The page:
Biopsychosocial would say that our minds and our bodies are not two separate things and that they interact with each other. If I ask someone to give me an example that can help them see those links, they would maybe say, ‘Well, if I wake up in the morning and I am really sore, I know it’s going to be a bad day. And so I have a thought in my mind that this is going to be a pretty rubbish day, then I might feel a bit more down and then the way I am going to approach the day with all the activities I had planned might therefore change.’ So you can see how those three areas, the physical areas, the way we are thinking and feeling can impact on the way someone will react in terms of behaviour.

Sometimes that can then get into unhelpful patterns where you can be linked into vicious cycle. And those are the types of things we look for in the assessment, because that’s where we can maybe introduce some coping strategies that can help to break those links. Often by the time they come to our service they’re feeling as if they are stuck with their pain. So we are looking at areas where we can introduce new strategies or strategies that people have tried before and maybe didn’t work then but might work now with a bit of support.

Paul Evans: Can you give me an example of how people might feel stuck?

Nicholas: One example would be with the activity patterns. Sometimes people feel that they got into a battle with their pain and they try to push in to their pain. By keeping up all their activities that they want to get done in a day, but that can result into feeling sore and exhausted and it can make people feel quite down on themselves when they have not managed to achieve the things they wanted to achieve. So, this kind of pattern of doing too much and then suffering for it and having to take time out to rest can be really demoralising over time. So that’s one of the patterns we look for and to help people begin to work out what their limits are and what they can manage and do those activities in a paced way, so that they can gradually work up to the level they like to get back to without pushing into the pain and flaring the pain system up.

McLennan: We also run a pain management program here which is a 12-week program and that is delivered by psychologists and physiotherapists. The nurse is involved as well as is the assistant psychologist. So again there is a very close working relationship between all of us as a team.

Evans: What happens on the pain management program?

McLennan: It’s an opportunity for patients to practise putting into practise the ideas that other people have found helpful. So one of the things is they start an exercise program. Many patients are not involved in any kind of exercise program aimed at helping maintain fitness because people are frightened of hurting themselves or less able than they used to be.

Some people are fearful of making things worse, so we have an exercise program which is aimed at not exacerbating people’s fear of movement and activity. So the program starts at a very low level, but it can go quite far. Once we got the program going, we will then start to look at individualising it. So if someone has got a knee problem, then we will look at what we should be doing for their knee problem. If they’ve got a back problem or a neck problem we will give them individual tailored exercises. And it can go to a level where you are looking at cardiovascular exercise.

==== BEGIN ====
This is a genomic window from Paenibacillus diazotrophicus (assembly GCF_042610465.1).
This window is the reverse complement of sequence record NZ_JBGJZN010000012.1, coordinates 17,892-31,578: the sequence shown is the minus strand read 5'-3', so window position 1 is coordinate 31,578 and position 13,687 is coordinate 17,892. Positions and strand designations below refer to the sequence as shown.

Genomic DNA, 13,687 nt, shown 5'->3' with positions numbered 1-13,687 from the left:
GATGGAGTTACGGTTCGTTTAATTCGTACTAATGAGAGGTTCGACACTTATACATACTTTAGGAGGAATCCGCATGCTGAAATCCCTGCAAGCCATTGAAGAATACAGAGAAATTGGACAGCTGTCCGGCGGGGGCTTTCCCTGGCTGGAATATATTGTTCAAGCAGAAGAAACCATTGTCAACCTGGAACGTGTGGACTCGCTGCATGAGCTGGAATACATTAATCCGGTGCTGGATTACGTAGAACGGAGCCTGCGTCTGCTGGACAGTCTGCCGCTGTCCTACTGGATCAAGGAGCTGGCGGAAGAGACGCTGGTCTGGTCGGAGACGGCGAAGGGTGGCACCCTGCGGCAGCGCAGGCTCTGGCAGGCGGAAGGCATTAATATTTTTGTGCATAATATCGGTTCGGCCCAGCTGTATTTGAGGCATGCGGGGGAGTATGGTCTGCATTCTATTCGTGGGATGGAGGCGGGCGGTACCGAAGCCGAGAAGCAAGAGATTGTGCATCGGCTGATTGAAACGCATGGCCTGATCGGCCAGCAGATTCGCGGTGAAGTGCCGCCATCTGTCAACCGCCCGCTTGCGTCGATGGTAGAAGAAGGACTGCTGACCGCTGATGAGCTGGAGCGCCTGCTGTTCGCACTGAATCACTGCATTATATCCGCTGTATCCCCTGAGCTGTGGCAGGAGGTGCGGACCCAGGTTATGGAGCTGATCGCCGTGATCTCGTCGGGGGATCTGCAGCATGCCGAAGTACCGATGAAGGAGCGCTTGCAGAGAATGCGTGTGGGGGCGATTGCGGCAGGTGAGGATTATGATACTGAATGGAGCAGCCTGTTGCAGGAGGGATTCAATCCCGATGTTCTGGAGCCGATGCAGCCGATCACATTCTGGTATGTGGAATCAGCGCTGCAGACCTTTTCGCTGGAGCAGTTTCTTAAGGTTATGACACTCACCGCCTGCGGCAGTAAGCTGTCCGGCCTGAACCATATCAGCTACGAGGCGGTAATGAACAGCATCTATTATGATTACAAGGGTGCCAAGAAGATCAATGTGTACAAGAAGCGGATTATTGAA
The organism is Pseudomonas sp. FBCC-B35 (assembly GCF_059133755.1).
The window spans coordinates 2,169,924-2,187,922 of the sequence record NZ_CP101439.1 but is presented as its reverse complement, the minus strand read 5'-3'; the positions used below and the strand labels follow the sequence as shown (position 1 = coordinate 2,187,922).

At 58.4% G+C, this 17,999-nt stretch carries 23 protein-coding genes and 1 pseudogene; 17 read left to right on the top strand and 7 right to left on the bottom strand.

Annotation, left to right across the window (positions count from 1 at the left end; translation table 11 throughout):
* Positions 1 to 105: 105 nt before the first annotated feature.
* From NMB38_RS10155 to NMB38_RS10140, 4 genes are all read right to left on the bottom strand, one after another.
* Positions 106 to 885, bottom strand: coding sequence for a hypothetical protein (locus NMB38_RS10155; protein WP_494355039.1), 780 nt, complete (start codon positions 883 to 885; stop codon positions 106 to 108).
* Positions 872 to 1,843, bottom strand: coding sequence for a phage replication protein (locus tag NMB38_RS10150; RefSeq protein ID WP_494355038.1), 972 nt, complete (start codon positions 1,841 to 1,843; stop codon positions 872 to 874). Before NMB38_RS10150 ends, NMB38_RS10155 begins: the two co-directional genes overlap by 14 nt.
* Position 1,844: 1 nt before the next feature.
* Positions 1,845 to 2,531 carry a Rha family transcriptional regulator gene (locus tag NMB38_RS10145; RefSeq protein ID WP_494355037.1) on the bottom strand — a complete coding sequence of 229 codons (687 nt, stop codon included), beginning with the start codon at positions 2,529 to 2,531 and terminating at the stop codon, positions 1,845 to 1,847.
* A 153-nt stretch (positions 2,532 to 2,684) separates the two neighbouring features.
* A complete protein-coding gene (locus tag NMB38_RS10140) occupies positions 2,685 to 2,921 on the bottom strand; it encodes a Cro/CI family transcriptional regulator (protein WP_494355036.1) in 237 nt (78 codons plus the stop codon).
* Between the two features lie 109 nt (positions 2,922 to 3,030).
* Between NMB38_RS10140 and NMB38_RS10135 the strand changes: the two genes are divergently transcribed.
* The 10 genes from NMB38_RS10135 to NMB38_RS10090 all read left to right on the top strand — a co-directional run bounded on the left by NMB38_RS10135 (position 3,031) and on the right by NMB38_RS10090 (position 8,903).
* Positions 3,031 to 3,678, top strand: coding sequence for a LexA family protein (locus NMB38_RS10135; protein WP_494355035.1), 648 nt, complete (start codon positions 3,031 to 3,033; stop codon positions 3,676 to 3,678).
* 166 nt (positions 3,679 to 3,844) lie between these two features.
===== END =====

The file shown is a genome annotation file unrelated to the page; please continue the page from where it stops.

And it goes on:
So it can start to help people either speed up, because they have slowed down, or take on cardiovascular work, if that’s appropriate. We will also look at education. People have unhelpful beliefs, if you like, about what’s wrong with them, so we will teach them about pain, about pain mechanisms, about pain anatomy posture, that sort of thing. We will teach them how to pace their activities. The exercise program is designed around the idea of pacing your activities, so you are not making your pain worse, so we will then extend that and teach people how to go about their day to day activities without making their pain worse. We will also teach them how to manage their thoughts. Quite often people’s thoughts are perhaps unhelpful, so the psychologist will help people develop a way of assessing their thoughts and managing their thoughts in a way that is less unhelpful.

Evans: John McLennan: lead physiotherapist for the Lothian Chronic Pain Service and before him, you heard Dr Leanne Nicholas Clinical Psychologist at the Astley Ainslie Hospital in Edinburgh. And you can read the patients view of attending the hospital pain management program at Pain Concerns website, that’s Just look for ‘Pain management: a new lease of life’ under the ‘Articles about pain’ heading.

Now, Dr David Gillanders is a clinical psychologist who shares his time between the University of Edinburgh and the Lothian Chronic Pain Service. For his clinical work he uses a model called ‘acceptance and commitment therapy’ (ACT). Now, to me the word ‘acceptance’ has a ring of resignation about it, is that really what it’s about?

Dr David Gillanders: People have sometimes been told by well-meaning health professionals, ‘Oh the trouble is you don’t accept what’s happened in your life.’ When we talk about ‘acceptance’ from an acceptance and commitment therapy point of view, that’s not the kind of definition of acceptance that we mean, what we really mean is an active choice to let go of struggling with whatever the current circumstances that someone is having to deal with. So, often, in terms of clinical work I do, I would very rarely use the word ‘acceptance’, instead I would use the word ‘willingness’. Are you willing to have your medical condition as it is and to let go of struggling, let go of needing to change it or needing to remove it before you take needed steps towards things in your life that matter to you?